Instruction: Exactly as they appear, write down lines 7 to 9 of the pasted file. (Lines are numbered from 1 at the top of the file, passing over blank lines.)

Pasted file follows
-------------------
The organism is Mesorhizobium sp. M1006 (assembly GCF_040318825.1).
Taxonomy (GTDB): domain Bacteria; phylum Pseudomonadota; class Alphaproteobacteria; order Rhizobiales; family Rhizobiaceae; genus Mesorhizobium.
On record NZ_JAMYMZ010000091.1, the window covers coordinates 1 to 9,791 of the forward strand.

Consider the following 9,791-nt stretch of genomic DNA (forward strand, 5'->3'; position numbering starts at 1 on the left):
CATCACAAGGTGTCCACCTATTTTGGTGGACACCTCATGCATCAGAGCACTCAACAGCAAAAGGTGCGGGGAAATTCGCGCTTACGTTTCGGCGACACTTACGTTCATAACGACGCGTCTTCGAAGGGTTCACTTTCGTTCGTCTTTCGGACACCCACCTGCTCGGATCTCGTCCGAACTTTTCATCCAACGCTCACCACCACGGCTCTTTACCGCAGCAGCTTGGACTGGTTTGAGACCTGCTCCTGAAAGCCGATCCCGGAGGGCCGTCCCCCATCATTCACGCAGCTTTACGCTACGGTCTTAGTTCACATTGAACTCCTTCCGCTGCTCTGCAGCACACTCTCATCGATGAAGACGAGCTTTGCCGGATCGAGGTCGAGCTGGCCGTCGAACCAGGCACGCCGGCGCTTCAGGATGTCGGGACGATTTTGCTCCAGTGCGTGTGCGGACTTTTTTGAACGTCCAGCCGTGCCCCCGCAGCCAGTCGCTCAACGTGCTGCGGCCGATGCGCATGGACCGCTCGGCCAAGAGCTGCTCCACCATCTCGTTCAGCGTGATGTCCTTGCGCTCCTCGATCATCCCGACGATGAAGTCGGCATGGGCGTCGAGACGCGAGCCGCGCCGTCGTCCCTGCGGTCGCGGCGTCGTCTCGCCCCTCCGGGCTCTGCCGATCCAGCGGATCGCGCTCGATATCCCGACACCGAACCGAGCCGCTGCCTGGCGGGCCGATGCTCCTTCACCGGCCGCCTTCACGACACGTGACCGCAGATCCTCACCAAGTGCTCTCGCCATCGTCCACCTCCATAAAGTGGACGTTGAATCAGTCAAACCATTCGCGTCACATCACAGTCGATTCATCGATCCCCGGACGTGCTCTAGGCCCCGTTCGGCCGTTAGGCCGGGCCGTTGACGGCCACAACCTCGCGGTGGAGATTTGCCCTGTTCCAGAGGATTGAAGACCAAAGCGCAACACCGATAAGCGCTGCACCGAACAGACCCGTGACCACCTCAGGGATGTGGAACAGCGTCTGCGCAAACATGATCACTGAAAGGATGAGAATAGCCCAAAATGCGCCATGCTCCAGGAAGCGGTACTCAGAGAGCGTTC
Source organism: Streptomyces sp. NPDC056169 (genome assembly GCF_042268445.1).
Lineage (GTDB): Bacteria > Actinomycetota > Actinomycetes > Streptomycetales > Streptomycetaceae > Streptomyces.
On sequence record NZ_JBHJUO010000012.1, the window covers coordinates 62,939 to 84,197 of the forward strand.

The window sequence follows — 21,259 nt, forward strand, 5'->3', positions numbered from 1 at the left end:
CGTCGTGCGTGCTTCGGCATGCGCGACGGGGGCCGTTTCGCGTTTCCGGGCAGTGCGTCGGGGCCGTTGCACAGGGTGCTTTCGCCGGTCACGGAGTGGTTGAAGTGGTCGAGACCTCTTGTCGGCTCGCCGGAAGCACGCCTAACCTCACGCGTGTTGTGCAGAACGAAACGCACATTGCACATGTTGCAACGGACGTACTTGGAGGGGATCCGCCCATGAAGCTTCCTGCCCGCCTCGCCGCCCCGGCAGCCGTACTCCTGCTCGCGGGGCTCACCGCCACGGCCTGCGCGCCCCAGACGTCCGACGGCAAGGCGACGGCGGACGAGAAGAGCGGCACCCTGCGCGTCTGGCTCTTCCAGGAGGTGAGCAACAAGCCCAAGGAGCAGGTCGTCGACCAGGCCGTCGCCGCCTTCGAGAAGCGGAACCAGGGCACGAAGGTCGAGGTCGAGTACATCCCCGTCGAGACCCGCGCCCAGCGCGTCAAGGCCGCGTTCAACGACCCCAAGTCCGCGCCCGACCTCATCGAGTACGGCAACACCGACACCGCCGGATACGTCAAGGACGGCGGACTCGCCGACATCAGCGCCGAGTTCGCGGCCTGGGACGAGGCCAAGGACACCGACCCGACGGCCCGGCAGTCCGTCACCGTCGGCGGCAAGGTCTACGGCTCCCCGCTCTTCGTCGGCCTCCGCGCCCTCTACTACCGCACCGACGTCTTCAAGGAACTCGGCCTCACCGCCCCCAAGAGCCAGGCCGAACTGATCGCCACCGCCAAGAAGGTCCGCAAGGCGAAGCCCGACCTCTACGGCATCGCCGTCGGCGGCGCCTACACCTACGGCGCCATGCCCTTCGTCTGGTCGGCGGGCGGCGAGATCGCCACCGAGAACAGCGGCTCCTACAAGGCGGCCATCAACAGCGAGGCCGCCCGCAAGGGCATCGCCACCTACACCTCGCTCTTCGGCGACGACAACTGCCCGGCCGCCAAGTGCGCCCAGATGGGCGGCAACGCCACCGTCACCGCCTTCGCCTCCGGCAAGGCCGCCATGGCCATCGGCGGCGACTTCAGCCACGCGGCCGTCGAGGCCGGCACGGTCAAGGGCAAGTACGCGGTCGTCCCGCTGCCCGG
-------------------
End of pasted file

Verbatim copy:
Lineage (GTDB): Bacteria > Actinomycetota > Actinomycetes > Streptomycetales > Streptomycetaceae > Streptomyces.
On sequence record NZ_JBHJUO010000012.1, the window covers coordinates 62,939 to 84,197 of the forward strand.

The window sequence follows — 21,259 nt, forward strand, 5'->3', positions numbered from 1 at the left end: